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First Christian Church (1942) by Hadley Fruits
First Christian Church (1942) by Hadley Fruits

Attention Modernist Architecture Lovers: Visit Columbus, Indiana

First Christian Church (1942) by Hadley Fruits
First Christian Church (1942) by Hadley Fruits

If you want to see architectural gems by world-famous Modernist designers, the 44,000-person city of Columbus, Indiana might be your best bet. The unassuming Midwestern town has an incredible number of buildings by celebrated designers like I.M. Pei and Eero Saarinen, as Co.Design reports.

The city has more than 80 buildings, landscapes, and pieces of public art by world-famous architects and artists, with seven buildings classified as National Historic Landmarks, according to Exhibit Columbus, an arts festival designed to showcase the town’s architectural gems.

Much of this design heritage is due to the endeavors of Joseph Miller, an industrialist whose family founded the Cummins Corporation, a manufacturer of engines and power generators. In 1954, as chairman of the company, he founded a corporate foundation that has supported public architecture ever since. Miller’s goal was to turn Columbus into a town that could attract the best and brightest employees, starting with making sure that it had beautiful schools. In 1957, the foundation began offering grants to pay for architecture fees associated with buildings schools. Later, the foundation began offering grants for all public buildings.

Bartholomew County Public Library (1971). Photo by Hadley Fruits.

Asa result, Columbus was able to commission award-winning, world-renowned designers like Robert Venturi and John Rauch, who built a firehouse; Richard Meier, who built an elementary school; and Robert A.M. Stern, who designed a county hospital expansion. (The full list of grant winners is on the Cummins website [PDF].) Other notable mid-century buildings in town were designed by Eliel Saarinen (with furniture by Charles Eames), his son Eero Saarinen, and I.M. Pei.

“The influence of architecture with which we are surrounded in our youth affects our lives, our standards, our tastes when we are grown, just as the influence of the parents and teachers with which we are surrounded in our youth affects us as adults,” Miller, who died in 2004, once explained of his passion for good public design.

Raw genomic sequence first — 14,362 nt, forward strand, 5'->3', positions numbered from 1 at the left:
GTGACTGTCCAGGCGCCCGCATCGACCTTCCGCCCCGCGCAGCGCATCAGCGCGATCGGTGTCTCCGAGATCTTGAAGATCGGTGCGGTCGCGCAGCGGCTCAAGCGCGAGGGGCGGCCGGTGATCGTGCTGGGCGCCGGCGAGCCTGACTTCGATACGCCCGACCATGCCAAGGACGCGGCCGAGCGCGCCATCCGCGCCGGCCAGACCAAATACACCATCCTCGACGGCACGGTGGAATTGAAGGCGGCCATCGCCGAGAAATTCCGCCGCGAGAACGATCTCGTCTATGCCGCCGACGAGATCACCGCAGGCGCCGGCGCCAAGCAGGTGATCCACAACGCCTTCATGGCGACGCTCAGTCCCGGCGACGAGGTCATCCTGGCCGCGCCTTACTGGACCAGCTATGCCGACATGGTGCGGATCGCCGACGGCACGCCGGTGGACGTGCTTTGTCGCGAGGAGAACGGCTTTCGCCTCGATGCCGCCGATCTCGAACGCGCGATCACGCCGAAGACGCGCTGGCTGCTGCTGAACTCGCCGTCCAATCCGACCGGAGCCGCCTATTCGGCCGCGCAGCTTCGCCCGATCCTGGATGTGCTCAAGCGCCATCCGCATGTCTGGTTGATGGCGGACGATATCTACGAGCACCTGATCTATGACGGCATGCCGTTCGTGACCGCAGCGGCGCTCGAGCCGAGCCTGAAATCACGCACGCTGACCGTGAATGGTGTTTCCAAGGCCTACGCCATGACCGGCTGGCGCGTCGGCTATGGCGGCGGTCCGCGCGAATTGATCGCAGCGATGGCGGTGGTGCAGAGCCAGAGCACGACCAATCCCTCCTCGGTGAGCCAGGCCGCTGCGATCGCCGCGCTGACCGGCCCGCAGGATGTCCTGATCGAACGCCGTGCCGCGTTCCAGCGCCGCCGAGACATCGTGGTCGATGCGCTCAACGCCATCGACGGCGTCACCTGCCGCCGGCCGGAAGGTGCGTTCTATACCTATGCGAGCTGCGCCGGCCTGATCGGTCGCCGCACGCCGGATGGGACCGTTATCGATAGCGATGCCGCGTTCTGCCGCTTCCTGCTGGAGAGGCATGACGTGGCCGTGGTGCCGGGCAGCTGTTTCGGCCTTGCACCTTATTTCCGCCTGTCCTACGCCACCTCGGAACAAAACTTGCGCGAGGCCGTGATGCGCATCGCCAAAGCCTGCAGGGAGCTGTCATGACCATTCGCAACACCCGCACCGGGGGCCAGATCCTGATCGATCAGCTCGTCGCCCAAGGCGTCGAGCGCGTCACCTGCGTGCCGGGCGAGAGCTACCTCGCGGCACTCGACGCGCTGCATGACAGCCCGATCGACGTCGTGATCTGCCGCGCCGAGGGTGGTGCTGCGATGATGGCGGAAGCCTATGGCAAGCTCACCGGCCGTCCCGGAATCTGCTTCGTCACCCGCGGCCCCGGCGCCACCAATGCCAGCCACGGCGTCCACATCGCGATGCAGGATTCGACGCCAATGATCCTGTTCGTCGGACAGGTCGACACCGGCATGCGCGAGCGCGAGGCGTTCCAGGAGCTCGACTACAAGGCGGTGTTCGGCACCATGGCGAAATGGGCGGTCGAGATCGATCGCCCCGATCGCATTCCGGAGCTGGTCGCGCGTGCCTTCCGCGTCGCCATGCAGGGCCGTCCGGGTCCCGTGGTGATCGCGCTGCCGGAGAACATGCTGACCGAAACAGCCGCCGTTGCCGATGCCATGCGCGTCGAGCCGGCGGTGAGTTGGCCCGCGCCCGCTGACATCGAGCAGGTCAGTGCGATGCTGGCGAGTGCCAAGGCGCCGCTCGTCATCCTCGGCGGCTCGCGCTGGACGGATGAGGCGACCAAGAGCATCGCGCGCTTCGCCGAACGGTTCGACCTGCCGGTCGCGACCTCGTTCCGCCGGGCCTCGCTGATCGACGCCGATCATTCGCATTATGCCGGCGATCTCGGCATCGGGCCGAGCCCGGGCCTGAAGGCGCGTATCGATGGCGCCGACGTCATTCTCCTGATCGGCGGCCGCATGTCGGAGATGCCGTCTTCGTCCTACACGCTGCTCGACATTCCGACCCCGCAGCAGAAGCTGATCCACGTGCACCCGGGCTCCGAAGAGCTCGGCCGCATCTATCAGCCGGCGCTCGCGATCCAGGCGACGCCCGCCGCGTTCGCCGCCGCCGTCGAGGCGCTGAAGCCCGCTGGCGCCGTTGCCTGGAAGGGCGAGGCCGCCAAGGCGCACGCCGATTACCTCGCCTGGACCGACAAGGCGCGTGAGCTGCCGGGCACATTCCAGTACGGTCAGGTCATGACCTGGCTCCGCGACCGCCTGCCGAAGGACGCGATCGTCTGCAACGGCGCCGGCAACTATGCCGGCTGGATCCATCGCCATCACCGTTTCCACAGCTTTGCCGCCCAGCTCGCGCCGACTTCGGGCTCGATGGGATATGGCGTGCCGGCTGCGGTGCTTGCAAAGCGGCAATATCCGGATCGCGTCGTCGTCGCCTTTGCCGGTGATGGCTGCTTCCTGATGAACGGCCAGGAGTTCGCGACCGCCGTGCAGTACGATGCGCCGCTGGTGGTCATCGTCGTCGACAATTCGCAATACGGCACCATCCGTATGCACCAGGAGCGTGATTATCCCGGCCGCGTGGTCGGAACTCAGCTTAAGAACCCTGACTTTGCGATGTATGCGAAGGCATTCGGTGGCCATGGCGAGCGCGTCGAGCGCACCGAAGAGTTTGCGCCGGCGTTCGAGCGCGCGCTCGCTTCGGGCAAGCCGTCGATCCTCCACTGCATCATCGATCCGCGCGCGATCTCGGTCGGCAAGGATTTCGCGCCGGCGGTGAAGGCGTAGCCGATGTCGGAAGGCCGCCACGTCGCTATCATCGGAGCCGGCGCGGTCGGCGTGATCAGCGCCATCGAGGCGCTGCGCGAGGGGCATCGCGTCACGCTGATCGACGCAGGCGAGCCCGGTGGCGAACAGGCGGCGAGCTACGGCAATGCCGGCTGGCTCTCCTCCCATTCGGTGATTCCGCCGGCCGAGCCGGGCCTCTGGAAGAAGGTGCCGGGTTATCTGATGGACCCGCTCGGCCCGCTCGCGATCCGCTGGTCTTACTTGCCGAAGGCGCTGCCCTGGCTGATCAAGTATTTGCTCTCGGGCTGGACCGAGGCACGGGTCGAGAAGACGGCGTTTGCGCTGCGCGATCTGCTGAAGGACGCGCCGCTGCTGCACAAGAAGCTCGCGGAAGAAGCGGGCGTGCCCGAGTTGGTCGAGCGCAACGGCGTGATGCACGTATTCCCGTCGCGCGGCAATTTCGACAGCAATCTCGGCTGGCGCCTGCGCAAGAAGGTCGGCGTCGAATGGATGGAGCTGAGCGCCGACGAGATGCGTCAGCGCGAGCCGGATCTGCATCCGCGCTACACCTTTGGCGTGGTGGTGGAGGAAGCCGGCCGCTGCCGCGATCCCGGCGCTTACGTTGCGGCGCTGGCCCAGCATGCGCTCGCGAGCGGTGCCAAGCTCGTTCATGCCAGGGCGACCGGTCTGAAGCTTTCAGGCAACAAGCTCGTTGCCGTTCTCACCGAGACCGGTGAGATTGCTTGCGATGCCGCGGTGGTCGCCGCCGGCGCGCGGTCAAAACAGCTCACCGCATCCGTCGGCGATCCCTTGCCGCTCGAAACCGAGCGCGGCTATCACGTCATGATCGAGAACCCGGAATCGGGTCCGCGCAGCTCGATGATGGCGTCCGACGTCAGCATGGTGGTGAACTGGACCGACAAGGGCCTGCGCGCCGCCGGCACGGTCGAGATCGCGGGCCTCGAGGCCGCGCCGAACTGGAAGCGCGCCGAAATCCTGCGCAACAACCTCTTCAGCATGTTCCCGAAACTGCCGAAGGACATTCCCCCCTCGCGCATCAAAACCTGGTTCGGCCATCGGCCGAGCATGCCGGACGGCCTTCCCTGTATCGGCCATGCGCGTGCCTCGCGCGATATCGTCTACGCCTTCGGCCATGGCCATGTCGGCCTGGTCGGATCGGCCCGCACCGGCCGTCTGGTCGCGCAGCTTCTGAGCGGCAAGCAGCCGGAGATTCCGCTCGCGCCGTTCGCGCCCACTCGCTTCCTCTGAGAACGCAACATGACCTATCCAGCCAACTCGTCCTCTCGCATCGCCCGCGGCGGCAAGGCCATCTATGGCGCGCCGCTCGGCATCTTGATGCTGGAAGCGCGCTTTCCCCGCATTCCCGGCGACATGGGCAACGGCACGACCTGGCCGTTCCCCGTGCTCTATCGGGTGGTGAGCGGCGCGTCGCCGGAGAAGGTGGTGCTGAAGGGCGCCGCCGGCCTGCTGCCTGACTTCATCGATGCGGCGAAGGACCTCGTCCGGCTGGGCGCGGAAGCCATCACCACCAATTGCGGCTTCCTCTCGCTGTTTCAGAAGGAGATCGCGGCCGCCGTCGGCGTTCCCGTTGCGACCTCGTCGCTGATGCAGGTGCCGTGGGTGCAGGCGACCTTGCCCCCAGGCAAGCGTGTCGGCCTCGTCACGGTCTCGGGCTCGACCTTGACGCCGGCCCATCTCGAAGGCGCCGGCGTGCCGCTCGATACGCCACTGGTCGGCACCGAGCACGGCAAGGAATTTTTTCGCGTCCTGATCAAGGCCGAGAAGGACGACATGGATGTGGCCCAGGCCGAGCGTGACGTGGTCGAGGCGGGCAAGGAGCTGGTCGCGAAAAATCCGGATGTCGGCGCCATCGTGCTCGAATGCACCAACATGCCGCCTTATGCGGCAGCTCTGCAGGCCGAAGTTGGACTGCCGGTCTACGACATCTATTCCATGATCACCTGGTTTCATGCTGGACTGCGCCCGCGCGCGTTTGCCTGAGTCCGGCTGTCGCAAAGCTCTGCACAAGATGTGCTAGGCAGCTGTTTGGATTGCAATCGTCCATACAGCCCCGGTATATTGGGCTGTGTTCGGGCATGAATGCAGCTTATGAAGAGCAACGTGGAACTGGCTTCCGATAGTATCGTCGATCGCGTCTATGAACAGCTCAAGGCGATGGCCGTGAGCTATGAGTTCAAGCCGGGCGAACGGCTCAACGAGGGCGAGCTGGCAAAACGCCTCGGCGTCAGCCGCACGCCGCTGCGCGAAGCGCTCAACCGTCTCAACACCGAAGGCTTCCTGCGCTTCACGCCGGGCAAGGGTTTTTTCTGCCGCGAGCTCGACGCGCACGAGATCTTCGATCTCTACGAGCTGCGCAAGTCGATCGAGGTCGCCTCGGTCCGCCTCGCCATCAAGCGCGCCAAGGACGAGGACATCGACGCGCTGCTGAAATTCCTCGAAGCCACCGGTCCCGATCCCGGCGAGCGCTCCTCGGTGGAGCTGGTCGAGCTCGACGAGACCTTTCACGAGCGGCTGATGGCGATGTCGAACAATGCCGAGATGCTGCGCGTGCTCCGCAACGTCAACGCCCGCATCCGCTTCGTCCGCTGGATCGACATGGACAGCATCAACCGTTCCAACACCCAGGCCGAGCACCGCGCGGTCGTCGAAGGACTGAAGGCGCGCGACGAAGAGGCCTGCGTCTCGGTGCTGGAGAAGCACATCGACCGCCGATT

Exhibit Columbus, in its inaugural year, hopes to invigorate interest in great architecture and design in the city by awarding grants to artists to design and install temporary installations inspired by one of the historic buildings in Columbus.

[h/t Co.Design]

All images courtesy Landmark Columbus.

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Luke Hayes, Asif Khan/Getty Images
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architecture
Vantablack Pavilion at the Winter Olympics Mimics the Darkness of Space
Luke Hayes, Asif Khan/Getty Images
Luke Hayes, Asif Khan/Getty Images

British company Surrey NanoSystems disrupted the color spectrum when it debuted Vantablack: the darkest artificial substance ever made. The material is dark enough to absorb virtually all light waves, making 3D objects look like endless black voids. It was originally designed for technology, but artists and designers have embraced the unique shade. Now, Dezeen reports that British architect Asif Khan has brought Vantablack to the Winter Olympics.

His temporary pavilion at the Pyeongchang Winter Olympic Games in South Korea has been dubbed the darkest building on Earth. The 33-foot-tall structure has been coated with Vantablack VBx2, a version of Vantablack pigment that comes in a spray can.